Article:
Irish Studies 2

Maynooth University

Course Description

  • Course Name

    Irish Studies 2

  • Host University

    Maynooth University

  • Location

    Dublin, Ireland

  • Area of Study

    Irish Culture

  • Language Level

    Taught In English

  • Course Level Recommendations

    Upper

    ISA offers course level recommendations in an effort to facilitate the determination of course levels by credential evaluators.We advice each institution to have their own credentials evaluator make the final decision regrading course levels.

    Hours & Credits

  • ECTS Credits

    5
  • Recommended U.S. Semester Credits
    2
  • Recommended U.S. Quarter Units
    3
  • Overview

    Building on Irish Studies I, this module will first examine various aspects of Irish writing and culture since the partition of the island into two separate states in 1921. The second half of the module will explore cinema?s place in Irish life during its long twentieth century. Many have felt that once the revolutionary political excitements of the war of independence and the cultural ferment of the Irish Literary Revival had abated, Irish society across the island settled into an extended period of conservative stupor characterized by repressive and insular majoritarianisms. This view of things probably underplays the degree of social conflict still at work within both states throughout the century and by the 1960s at any rate the combined effects of industrial modernization and the women?s movement in the South and the civil rights campaigns and the ?Troubles? in the North generated levels of social agitation and conservative backlash sufficient to convulse the island for several decades. This module will explore the complex relationship between cultural and social change in Ireland between the 1920s and the present. Having read a variety of literary texts and viewed a range of films, students will be asked to consider these in the light of ongoing debates in Irish Studies about the nature of modern Irish society and culture.

    Learning Outcomes:

    On successful completion of the module, students should be able to:
    - Demonstrate and ability to critically examine a range of key twentieth century Irish literary, cultural and cinematic texts
    - Demonstrate an ability to apply knowledge of Irish cultural history to the interpretation of twentieth-century Irish literary and cinematic works.
    - Show a detailed knowledge of the complex relationship that existed between cultural and social change in Ireland between the 1920s and the present.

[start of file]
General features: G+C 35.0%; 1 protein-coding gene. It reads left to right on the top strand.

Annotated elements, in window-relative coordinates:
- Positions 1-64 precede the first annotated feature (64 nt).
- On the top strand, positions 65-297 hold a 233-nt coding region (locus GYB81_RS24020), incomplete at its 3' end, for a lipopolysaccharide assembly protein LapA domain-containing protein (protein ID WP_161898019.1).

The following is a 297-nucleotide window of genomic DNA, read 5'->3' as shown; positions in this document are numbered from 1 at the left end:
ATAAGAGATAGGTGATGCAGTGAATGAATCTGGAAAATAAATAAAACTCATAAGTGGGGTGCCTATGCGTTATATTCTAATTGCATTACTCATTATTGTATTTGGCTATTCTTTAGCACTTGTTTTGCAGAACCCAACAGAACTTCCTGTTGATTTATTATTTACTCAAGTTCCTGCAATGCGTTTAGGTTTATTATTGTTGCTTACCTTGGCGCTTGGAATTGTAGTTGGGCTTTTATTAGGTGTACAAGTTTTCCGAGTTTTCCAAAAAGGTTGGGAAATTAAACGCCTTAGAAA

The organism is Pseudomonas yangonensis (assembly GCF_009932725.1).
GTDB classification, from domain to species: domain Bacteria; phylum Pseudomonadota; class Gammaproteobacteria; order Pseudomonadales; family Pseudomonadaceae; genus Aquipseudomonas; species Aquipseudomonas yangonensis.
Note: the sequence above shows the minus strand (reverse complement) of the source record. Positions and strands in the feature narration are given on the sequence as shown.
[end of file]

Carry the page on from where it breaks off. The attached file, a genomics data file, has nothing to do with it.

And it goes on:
- Demonstrate high quality verbal and written expression; the ability to make clear points in a lucid grammatical and confident manner.
    - Write an essay on a chosen topic or topics, demonstrating the ability to integrate source material and critical readings; synthesise arguments; justify critical approaches and opinions.
    - Write responses to exam questions, demonstrating the ability to integrate source material and critical readings; synthesise arguments; justify critical approaches and opinions.

    Teaching & Learning Methods:
    - Lectures: 20 hours
    - Independent student activities: 60 hours

    Assessment:
    - Continuous Assessment: 50%
    - University scheduled written examination: 50%

Course Disclaimer

Courses and course hours of instruction are subject to change.

Credits earned vary according to the policies of the students' home institutions. According to ISA policy and possible visa requirements, students must maintain full-time enrollment status, as determined by their home institutions, for the duration of the program.

ECTS (European Credit Transfer and Accumulation System) credits are converted to semester credits/quarter units differently among U.S. universities. Students should confirm the conversion scale used at their home university when determining credit transfer.

Please reference fall and spring course lists as not all courses are taught during both semesters.

Please note that some courses with locals have recommended prerequisite courses. It is the student's responsibility to consult any recommended prerequisites prior to enrolling in their course.